“We’re public servants. That’s our job,” said Lally. “Sometimes, when we get there, we have to educate people. It’s sad but we often do.”
Lally is the son of immigrants himself. Both his parents are from Galway, Ireland, and he said he sympathizes with the struggles of immigrants like Keita.
“I understand, though I didn’t have the experience, myself,” said Lally. “I identify with people who come from afar, seeking a better life.”
Horchler was more upset than Keita
Keita said he wasn’t angry, or scared that day.
“No, I didn’t feel anything,” he said. “They did their job.”
It’s not the first time police have given Keita a closer look.
He said he was once pulled over in New Hampshire for having a headlight out. But when he got home, his headlight was just fine. More than once, police have been called to check out noise complaints around his daytime drumming classes, even though Portland’s noise ordinance doesn’t kick in until late at night.
As a black man, Keita said, he’s very sensitive to issues of race here, but still harbors no resentment. He thinks it’s just based on fear which, right or wrong, everyone experiences.
“It doesn’t matter,” he said. “You don’t have power, you are afraid. You have power, you are still afraid.”
Horchler is not as circumspect.
He grew up an hour outside Paris, France, and moved to eastern Maine when he was 18. He said he knows what it’s like to be a newcomer with limited knowledge of local customs, language and culture. He said he was assaulted in a quarry in Frankfort after 9/11 because he was seen as a foreigner.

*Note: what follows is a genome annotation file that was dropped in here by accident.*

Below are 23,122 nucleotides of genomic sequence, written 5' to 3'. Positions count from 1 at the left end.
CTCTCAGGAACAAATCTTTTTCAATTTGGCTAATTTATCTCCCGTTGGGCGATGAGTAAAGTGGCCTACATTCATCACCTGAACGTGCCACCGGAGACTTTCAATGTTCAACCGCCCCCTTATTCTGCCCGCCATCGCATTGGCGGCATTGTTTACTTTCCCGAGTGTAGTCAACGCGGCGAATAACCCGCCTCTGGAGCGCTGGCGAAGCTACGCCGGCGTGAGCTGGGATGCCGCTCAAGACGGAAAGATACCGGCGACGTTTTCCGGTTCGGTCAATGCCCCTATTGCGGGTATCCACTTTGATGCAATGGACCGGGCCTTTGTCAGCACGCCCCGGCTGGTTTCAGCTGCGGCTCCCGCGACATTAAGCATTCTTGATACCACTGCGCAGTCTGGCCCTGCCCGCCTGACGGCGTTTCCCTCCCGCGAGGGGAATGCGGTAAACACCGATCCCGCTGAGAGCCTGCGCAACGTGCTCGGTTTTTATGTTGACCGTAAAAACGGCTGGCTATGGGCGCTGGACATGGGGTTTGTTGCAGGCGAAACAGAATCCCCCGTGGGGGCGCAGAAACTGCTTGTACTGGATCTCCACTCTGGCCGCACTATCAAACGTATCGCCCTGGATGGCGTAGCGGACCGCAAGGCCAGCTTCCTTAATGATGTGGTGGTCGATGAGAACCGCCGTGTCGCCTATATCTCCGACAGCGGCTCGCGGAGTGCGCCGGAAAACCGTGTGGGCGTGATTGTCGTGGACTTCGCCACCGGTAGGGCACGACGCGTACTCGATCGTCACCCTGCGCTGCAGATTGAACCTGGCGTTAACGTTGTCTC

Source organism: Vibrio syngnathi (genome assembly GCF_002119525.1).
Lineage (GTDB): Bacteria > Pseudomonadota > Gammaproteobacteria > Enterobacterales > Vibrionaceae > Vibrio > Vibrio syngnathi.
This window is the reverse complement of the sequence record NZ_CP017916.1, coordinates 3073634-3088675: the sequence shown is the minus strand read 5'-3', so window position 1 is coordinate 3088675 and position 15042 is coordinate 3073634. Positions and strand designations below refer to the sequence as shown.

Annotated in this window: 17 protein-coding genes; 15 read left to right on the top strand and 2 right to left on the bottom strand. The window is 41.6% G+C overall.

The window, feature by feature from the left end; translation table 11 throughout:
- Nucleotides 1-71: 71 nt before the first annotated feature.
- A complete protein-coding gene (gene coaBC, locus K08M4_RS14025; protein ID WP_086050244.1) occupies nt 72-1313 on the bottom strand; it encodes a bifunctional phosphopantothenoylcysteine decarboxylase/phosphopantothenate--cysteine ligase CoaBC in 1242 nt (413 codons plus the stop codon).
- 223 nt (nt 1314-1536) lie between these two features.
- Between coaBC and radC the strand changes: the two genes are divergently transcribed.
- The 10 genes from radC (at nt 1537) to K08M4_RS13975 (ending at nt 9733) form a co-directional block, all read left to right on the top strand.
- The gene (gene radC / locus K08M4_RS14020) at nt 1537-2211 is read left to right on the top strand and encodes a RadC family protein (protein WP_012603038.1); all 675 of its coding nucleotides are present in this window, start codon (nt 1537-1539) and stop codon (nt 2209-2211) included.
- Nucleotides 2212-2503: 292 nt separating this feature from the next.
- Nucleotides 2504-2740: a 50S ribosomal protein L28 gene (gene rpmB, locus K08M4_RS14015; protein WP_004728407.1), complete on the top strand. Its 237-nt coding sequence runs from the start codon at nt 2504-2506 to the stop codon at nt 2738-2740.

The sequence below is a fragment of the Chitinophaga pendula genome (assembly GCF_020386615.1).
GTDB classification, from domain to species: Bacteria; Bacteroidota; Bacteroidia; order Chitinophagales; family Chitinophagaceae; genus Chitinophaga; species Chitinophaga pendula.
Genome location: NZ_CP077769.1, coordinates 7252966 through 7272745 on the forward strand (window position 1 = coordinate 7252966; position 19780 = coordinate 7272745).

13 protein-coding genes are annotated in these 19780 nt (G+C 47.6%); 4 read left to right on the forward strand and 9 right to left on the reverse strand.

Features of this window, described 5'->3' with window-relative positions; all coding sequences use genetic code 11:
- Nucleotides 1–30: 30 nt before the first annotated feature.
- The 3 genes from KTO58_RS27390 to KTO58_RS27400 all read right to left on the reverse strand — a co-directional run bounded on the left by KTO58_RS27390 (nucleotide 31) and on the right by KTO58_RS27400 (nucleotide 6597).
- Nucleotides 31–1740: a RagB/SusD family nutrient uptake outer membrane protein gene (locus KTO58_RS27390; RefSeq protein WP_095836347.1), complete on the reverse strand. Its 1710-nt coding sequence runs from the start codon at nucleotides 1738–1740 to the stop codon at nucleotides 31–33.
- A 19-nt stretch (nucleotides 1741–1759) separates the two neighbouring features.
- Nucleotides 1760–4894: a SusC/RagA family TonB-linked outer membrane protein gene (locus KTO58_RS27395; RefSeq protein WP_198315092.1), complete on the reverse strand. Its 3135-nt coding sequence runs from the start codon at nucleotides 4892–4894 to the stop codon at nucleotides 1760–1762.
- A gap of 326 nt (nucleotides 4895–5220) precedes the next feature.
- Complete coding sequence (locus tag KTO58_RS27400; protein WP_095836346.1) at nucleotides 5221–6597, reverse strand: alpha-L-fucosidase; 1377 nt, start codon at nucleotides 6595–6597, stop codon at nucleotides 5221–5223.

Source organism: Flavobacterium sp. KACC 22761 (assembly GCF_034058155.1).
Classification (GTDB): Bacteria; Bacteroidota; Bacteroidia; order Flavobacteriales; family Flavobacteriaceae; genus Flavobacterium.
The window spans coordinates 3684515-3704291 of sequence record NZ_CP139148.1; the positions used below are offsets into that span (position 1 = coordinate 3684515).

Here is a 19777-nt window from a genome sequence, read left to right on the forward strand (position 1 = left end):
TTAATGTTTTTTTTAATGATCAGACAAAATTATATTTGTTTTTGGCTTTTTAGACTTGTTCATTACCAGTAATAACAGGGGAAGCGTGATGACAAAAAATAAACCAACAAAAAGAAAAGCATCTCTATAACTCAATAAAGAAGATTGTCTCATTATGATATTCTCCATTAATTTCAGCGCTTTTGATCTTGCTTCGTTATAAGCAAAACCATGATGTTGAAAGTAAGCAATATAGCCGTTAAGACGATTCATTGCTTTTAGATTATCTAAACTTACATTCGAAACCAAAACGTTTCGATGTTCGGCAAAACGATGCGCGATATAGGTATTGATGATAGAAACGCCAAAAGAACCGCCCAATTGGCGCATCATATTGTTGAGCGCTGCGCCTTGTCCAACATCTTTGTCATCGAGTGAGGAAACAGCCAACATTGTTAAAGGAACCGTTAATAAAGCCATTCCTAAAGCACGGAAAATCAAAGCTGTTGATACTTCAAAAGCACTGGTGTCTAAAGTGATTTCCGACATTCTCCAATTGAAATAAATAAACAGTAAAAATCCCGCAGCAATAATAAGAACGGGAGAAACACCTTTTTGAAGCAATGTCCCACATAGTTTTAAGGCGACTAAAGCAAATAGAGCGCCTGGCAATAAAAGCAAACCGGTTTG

“I feel protective of the people I work with — they’re not just people I work with. They’re my community,” said Horchler. “I’ve lived in Maine a long time and had a really hard time finding community. I got here to southern Maine and I finally found community, but there’s people in my community getting attacked.”
Trying to run a business here
On one hand, incidents like the one in Westbrook make Horchler want to leave Maine. On another, it makes him want to try harder.
“It’s not easy, running a business, having this kind of thing happen but I really want to keep going,” said Horchler.
Where other carpentry companies have trouble finding workers, said Horchler, he has more than enough because he’s not afraid to hire people who don’t speak English.
He’s had other carpentry firms contact him asking if he knows any immigrants they could hire. He happily gives them names, but usually when they find out the person doesn’t speak English, they balk.
On his jobs Horchler will often have a crew with no languages in common. But they understand the international language of construction. They draw pictures, they do charades. They make it work and they have fun doing it.
“I want to give opportunities. There’s so many skilled people, or people who can think with their hands and learn the trade,” said Horchler.
Horchler said it’s about going further than multiculturalism, where two or more cultures coexist, beside each other. It’s about interculturalism where they mix and interact.
“If you want to be supportive of immigrants it’s got to be more than just ‘you can live next door to me.’ If you’re an employer, you have power. You can do something,” said Horchler. “Whatever work you do, you can be in line with your ideals.”